James Gilmour was discouraged. Working alone in Mongolia, he poured out his heart to his diary: "preached to 24,000 people, treated 7,500 patients, distributed 10,000 books and tracts...and out of all this there are only two men who have openly confessed Christ."
Actually two converts in eight months was double the fruit that he had seen in his first fourteen years on the mission field, in which he had won only one convert.
James Gilmour led an unusual--some would say eccentric--life. Born at Cathkin, Scotland, on this day, June 12,1843, he learned to trust Christ from godly parents and grandparents. His mother read him stories of missionaries. The boy loved nature and wandered alone among the hills and glens of his homeland as he would later wander alone in Mongolia.
Because of his parents' prosperity, he was able to afford an education. He worked hard to master his subjects at Glasgow University and was his class's outstanding student. Yet to him, Christianity was not merely a classroom exercise. Evenings, he went alone to speak with workers as they walked home, reminding them of their eternal souls. His efforts to save others did not stop at speech. Finding a friend drinking, he opened the window and poured the liquor onto the ground, remarking that it was better for it to be there than in a man who was made in God's image.
In 1870, he sailed for China, planning to work in Mongolia. Soon after his arrival, 22 Roman Catholic priests were massacred. Gilmour was willing to die if it advanced God's work, but fortunately calm prevailed. In August 1870, he was able to set out for Mongolia.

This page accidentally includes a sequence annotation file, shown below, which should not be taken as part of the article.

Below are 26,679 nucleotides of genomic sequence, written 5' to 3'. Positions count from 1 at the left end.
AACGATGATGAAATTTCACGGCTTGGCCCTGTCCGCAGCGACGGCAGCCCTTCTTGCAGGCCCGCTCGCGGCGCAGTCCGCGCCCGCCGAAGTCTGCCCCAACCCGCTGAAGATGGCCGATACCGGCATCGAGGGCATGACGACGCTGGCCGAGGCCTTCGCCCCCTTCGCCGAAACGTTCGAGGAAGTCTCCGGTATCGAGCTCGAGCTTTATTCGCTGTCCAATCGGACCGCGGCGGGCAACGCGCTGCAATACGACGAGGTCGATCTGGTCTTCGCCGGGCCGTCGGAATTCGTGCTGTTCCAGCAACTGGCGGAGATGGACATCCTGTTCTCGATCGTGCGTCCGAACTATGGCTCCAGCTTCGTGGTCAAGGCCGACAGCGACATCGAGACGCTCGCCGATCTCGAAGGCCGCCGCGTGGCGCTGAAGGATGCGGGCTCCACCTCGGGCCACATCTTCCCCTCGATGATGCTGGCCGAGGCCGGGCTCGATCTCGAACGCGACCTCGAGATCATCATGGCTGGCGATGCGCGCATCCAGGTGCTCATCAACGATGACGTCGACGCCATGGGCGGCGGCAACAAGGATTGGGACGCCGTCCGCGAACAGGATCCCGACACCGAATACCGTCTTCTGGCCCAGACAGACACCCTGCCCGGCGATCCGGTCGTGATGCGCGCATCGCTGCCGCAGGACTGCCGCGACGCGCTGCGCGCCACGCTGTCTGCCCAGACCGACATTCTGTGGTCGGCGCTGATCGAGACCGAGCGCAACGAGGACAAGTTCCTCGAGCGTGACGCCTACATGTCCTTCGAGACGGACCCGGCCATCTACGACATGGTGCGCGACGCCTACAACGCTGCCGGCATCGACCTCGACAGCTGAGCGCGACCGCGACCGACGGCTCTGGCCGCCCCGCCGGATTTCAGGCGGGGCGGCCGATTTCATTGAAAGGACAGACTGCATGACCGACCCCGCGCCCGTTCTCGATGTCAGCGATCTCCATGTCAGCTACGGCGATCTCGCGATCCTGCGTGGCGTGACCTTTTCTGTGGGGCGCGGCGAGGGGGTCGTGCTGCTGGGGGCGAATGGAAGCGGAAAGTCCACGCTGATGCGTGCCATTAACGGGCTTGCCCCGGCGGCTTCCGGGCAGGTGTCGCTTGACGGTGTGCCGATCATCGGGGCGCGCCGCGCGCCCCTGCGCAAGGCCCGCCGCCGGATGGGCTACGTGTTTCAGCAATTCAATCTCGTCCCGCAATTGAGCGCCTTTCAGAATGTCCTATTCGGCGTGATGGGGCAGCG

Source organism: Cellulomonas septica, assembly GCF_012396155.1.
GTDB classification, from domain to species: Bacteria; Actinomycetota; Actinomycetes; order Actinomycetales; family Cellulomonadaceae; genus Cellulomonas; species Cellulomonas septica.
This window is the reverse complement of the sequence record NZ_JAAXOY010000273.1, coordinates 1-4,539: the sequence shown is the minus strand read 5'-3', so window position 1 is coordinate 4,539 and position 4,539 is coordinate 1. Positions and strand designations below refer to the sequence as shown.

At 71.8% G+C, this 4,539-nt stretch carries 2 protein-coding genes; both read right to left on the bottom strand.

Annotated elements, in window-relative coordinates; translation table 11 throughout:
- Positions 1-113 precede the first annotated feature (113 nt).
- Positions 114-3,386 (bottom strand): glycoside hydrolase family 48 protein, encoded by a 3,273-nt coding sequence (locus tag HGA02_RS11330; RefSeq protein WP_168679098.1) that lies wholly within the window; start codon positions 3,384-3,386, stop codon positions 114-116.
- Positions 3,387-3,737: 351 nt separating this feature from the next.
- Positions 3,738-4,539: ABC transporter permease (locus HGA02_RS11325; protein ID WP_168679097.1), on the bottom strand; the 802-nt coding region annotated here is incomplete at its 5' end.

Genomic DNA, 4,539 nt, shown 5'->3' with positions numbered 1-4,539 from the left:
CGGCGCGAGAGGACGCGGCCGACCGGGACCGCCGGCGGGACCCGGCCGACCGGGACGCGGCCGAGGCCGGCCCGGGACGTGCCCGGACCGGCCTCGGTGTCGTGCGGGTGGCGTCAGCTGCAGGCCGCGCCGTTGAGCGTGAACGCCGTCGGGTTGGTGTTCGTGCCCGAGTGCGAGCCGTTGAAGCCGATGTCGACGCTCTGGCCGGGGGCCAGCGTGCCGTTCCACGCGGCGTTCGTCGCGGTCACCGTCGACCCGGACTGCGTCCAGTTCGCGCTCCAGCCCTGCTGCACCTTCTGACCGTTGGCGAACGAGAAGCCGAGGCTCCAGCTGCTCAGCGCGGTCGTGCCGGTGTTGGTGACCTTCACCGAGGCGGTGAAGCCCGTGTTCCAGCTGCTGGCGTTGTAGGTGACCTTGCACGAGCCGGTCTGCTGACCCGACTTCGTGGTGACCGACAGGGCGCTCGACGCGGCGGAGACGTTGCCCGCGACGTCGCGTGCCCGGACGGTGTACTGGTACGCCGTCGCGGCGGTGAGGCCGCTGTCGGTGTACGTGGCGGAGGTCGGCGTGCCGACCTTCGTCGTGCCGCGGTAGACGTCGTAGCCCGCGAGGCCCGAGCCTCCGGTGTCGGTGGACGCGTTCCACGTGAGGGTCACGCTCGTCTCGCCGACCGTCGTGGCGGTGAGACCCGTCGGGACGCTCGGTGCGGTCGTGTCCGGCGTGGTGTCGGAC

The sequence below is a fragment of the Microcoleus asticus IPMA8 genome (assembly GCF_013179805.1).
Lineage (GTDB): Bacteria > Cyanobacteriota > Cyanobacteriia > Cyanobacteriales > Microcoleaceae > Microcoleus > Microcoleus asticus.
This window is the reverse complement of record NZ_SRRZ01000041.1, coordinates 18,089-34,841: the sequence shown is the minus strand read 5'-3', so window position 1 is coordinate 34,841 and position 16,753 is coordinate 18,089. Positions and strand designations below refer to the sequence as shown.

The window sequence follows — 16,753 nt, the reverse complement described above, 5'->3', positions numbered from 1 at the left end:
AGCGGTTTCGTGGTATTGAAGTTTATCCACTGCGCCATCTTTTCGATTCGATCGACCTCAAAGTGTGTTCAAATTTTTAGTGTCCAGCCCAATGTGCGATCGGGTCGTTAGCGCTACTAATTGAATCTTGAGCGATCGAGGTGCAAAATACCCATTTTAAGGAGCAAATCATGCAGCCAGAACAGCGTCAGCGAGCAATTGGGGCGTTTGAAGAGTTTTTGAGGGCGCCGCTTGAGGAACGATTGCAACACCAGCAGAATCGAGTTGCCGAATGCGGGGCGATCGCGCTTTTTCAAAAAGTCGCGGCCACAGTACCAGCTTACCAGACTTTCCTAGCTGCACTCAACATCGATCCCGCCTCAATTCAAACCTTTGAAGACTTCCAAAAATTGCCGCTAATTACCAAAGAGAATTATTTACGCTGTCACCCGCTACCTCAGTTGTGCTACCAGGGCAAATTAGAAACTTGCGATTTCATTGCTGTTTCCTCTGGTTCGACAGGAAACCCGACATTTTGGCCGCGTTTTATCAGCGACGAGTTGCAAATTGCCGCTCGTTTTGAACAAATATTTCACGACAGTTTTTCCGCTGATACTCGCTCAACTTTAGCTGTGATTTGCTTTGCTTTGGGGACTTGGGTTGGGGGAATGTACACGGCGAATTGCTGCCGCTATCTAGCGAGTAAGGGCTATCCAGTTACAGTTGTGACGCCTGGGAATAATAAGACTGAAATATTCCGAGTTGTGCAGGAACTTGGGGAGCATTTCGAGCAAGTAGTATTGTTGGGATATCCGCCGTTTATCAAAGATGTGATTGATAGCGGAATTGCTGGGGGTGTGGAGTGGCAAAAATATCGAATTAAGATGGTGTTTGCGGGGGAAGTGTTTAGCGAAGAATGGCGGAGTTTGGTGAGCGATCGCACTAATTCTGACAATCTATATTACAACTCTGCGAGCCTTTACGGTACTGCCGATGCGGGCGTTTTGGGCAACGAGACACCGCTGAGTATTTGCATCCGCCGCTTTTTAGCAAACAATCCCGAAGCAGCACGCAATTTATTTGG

He learned Mongolian and engaged in years of seemingly fruitless evangelism. The common folk accepted him because he came with all his goods in a backpack just as their own lamas did. His expenses averaged just six cents a day. But such poverty barred him from inns. Eventually he had to rent a mule just to appear high enough in caste to be accepted as a guest. He healed the sick with simple remedies. Medicine became his main tool for touching lives.
Gilmour began to pray for a helper. He saw a portrait of a young woman. Convinced that God meant her for him, he wrote asking her to marry him. No other correspondence had passed between them and they had never met. Miss Emily Prankard prayed for guidance and was convinced God meant the marriage to happen and accepted Gilmour, sight unseen. Is it eccentric to accept God's advice? They were happy. She braved Mongolia's dust storms and tiresome mutton with him, quickly learning the language. Gilmour considered her a better missionary than himself.
Eleven years and two sons later, Emily died. Gilmour sent the boys back to Scotland to be reared by their grandparents. Worn out with travels and lack of necessities, he died in North China at age 47 from a severe and sudden case of Typhus Fever.
- Gilmour, James. Among the Mongols. London: Religious Tract Society, ca. 1883.
- Gilmour, James. James Gilmour of Mongolia; his diaries, letters and reports. Ed. and arranged by Richard Lovett. Chicago, Student Missionary Campaign Library, n.d.
- Royer, Galen B. "James Gilmour; Mongolia's 'Our Gilmour'." http://www.wholesomewords.org/missions/bgilmour.html
- Various encyclopedia and internet articles.